The Service began work on a proposal to reclassify the West Indian Manatee in 2011. The effort was suspended in 2013 due to budget sequestration, limited resources, and the need for some additional research to assess the impacts of high-mortality red tide events in Florida at that time.
Q5: Where can I find the 2007 five-year review for the West Indian manatee?
A5: The review and associated information are available on our Florida Manatee web page under Reference Material at http://www.fws.gov/northflorida/Manatee/manatees.htm. The five-year review can also be found on our national website at http://www.fws.gov/endangered/species/us-species.html by clicking on “Mammals” and searching for “Manatee.”
Q6: What impact would a reclassification, if finalized, have on the public?
A6: If reclassification were to occur, it would mean first and foremost that we (federal, state and partnering organizations, private citizens, public and private landowners, universities, etc.) successfully moved this species away from the immediate threat of extinction. Existing federal protections would not change under the ESA, manatee conservation efforts would continue, and additional measures could be taken if information indicates that actions are needed to address threats.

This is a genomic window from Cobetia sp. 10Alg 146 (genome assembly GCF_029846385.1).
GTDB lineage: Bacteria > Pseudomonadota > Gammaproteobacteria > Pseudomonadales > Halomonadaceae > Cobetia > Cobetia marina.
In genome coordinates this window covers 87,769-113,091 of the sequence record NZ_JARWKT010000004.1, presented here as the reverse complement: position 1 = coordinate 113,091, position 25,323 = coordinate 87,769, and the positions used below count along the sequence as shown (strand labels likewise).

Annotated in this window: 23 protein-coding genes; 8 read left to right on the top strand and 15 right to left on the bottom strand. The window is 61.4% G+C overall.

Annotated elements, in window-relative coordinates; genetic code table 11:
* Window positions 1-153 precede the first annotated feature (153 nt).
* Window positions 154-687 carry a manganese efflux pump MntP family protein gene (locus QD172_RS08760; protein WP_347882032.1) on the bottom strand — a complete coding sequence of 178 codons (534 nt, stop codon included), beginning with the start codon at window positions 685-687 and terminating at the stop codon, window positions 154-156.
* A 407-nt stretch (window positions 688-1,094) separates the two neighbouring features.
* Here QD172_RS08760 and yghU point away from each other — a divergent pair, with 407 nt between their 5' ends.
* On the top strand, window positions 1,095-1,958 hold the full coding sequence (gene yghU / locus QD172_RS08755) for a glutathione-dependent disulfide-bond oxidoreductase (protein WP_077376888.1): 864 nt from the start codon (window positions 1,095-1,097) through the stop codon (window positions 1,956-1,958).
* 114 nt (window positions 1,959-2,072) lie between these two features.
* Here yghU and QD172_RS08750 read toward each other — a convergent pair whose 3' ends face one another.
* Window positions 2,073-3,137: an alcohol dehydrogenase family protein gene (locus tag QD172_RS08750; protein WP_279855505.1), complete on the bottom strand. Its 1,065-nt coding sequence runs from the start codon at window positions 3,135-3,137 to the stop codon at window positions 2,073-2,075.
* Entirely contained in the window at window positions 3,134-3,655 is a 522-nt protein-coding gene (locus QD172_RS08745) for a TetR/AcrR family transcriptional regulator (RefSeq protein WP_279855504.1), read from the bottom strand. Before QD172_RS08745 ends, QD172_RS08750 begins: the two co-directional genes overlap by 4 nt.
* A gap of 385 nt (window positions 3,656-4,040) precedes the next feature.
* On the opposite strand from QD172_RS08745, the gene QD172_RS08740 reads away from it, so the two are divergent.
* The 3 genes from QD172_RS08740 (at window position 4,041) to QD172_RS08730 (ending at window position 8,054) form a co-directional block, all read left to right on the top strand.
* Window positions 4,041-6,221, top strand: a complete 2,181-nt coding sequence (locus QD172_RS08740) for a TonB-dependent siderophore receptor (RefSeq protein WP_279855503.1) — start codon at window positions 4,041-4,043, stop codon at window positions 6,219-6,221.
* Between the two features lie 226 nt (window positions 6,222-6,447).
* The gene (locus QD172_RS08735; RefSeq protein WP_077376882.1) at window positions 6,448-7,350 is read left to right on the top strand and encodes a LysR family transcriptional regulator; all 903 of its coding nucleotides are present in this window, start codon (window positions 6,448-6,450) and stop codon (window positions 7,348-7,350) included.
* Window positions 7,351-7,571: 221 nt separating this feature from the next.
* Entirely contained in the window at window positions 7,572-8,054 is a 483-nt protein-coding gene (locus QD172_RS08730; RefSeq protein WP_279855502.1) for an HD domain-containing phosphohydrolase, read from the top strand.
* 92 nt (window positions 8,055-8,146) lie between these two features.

Q7: What would a reclassification, if finalized, mean to other federal agencies?
A7: There would be no change in how federal agencies would consult with the Service on actions that may impact the manatee. For example, the Service consults regularly with the U.S. Army Corps of Engineers (Corps). Any Corps action conducted, funded and/or permitted that might affect the manatee as a federally listed species would continue to require an ESA effects determination and possible consultation with the Service, regardless of a species’ classification status on the Federal List of Threatened and Endangered Species. The same would hold true for marine events in manatee habitat for which the U.S. Coast Guard routinely consults with us and would continue to do so regardless of the listing status.
Q8: Would a reclassification provide the Service with greater flexibility in its review of federal actions?